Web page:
Meta looks to leap into the future with AR
This week, Facebook was renamed ‘Meta’ as part of a larger drive to highlight Mark Zuckerberg’s cross-device multiverse vision for social networking, which he has talked about for months. The name change was unveiled at Facebook’s developer-focused Connect virtual conference the same week as a cache of internal papers revealed the company’s role in the spread of hate speech, misinformation, and other damaging content.
Meta aspires to build solutions to social media problems that have yet to be solved in the future.
Commenting on these developments, Vishal Shah, Vice-President, Metaverse, said, “I spent six years at Instagram, but at the same time, it felt like Facebook was still the iconic social media brand. It’s the brand that mattered in the space that we were in. But today, we are more than a social media company. We are certainly continuing to invest in Facebook and Instagram, and those apps’ names are not changing. But the company is investing additionally into the next computing platform, into the metaverse. Which, by the way, is not something that we will build by ourselves. I think we’ve made that pretty clear today.”
“And we will continue to kind of make that case because there is no such thing as the meta-metaverse. There’s one metaverse, and it’s like saying we are building the internet, that’s not how it works. But it is an important ambition for us as a company to indicate that we are more than just social media. And that’s really what the name change has signified for us”, Shah concluded.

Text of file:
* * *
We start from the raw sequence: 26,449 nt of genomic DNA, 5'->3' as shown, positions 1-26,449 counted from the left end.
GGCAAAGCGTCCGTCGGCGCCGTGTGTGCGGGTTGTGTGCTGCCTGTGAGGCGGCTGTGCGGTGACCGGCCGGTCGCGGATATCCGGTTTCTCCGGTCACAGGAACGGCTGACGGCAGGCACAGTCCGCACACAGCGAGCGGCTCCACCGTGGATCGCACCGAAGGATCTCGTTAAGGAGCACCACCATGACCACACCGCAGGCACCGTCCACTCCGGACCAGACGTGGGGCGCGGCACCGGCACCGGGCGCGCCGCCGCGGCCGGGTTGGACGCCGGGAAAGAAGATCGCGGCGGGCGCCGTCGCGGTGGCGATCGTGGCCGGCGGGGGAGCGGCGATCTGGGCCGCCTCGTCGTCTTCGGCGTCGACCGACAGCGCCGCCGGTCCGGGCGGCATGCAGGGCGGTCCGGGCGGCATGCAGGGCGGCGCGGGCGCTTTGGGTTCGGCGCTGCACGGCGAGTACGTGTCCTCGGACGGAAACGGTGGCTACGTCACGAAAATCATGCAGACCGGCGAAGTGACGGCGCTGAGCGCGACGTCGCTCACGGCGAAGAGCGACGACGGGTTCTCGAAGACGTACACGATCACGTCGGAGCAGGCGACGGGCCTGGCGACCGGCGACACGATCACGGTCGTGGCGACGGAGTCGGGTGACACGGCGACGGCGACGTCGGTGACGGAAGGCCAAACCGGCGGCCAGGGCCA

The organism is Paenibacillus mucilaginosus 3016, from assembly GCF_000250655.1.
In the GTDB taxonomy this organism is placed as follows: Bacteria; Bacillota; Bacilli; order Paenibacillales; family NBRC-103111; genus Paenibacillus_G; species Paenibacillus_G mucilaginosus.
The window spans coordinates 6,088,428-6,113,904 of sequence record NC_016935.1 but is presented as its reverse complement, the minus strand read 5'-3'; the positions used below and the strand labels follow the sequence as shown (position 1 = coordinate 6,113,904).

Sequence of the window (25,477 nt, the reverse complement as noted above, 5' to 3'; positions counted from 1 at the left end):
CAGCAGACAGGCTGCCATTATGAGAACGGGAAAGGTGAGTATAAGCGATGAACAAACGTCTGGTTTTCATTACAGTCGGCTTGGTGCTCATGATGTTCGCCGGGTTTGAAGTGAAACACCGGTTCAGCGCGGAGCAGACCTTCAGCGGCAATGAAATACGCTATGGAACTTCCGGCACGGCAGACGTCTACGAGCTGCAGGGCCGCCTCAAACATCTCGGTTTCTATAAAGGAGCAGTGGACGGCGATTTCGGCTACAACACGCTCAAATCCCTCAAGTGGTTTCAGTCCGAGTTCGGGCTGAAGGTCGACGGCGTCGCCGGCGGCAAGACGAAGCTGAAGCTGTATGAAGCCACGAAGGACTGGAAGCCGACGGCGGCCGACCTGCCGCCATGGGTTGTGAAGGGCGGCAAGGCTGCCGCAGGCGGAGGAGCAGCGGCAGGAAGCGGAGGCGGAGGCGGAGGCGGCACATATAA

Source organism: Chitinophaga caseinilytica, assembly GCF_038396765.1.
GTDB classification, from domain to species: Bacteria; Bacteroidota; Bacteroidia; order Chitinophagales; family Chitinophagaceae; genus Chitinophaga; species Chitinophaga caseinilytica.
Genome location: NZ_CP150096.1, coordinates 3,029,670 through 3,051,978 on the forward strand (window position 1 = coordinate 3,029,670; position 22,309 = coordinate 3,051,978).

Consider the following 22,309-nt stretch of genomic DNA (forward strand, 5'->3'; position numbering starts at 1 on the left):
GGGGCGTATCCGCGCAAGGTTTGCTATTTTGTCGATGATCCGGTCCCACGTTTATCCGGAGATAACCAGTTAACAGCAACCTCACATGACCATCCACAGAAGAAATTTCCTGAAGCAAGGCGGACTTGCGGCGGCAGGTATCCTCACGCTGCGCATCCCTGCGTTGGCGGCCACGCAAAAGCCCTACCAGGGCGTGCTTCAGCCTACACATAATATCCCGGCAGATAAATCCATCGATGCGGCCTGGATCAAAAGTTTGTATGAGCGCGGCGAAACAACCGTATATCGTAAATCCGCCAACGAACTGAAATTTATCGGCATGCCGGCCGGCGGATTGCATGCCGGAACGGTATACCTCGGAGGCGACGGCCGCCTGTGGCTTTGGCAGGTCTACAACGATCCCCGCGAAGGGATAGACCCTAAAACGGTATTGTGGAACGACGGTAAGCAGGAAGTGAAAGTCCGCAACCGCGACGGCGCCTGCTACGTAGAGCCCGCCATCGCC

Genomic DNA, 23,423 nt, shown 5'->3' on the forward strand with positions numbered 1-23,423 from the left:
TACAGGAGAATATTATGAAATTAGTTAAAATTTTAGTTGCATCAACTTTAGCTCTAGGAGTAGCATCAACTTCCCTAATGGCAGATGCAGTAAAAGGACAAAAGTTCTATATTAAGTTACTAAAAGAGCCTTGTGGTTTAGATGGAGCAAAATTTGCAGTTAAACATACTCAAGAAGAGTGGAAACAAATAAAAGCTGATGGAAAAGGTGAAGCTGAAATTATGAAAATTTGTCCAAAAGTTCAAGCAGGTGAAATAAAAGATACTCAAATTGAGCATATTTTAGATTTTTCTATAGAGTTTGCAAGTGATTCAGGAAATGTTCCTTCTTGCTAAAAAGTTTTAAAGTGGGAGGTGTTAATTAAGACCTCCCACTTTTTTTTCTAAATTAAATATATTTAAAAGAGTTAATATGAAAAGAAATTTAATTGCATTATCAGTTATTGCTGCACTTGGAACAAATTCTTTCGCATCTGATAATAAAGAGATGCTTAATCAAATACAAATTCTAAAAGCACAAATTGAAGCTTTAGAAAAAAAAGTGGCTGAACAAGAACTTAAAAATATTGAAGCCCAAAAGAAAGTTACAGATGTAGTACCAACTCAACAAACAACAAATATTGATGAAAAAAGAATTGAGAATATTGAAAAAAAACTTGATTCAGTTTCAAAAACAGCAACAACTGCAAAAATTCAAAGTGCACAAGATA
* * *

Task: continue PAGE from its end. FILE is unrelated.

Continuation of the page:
What is the Metaverse?
The “Metaverse,” as described in Neal Stephenson’s 1992 science fiction novel “Snow Crash,” is a tech idea that proposes a network of augmented and virtual reality hubs accessed by smartphones and visors. Users wear a visor to interact in virtual surroundings rather than accessing an app or website.
For such a big project, of course, a huge investment is required but we all know that Facebook, now Meta, has the resources to pull this off. The company said this week that investment in its Facebook Reality Labs division – where the company works on VR and AR – would reduce operating profit by $10bn (£7.25bn) in 2021. It is a significant sum, but Facebook generates huge amounts of money from its core business of harvesting users’ data and then charging advertisers to access those people with targeted ads (focusing on things such as gender, location, income, relationship). Across Instagram, WhatsApp, Messenger, and, of course, its eponymous platform, Facebook generated a net income – a US measure of profit – of $29bn last year from its 2.8 billion daily users.
But the growth of the Metaverse will also mean more scrutiny for a company that is currently under fire for failing to properly protect users. Earlier this month, former Facebook employee Frances Haugen publicly came forward after leaking thousands of documents that showed company executives knew the platform helped spread misinformation for years but did not do enough to combat the negative effects.
We can only be hopeful for the success of this project so that millions, if not billions, of people, can take advantage of the innovative future that has been promised.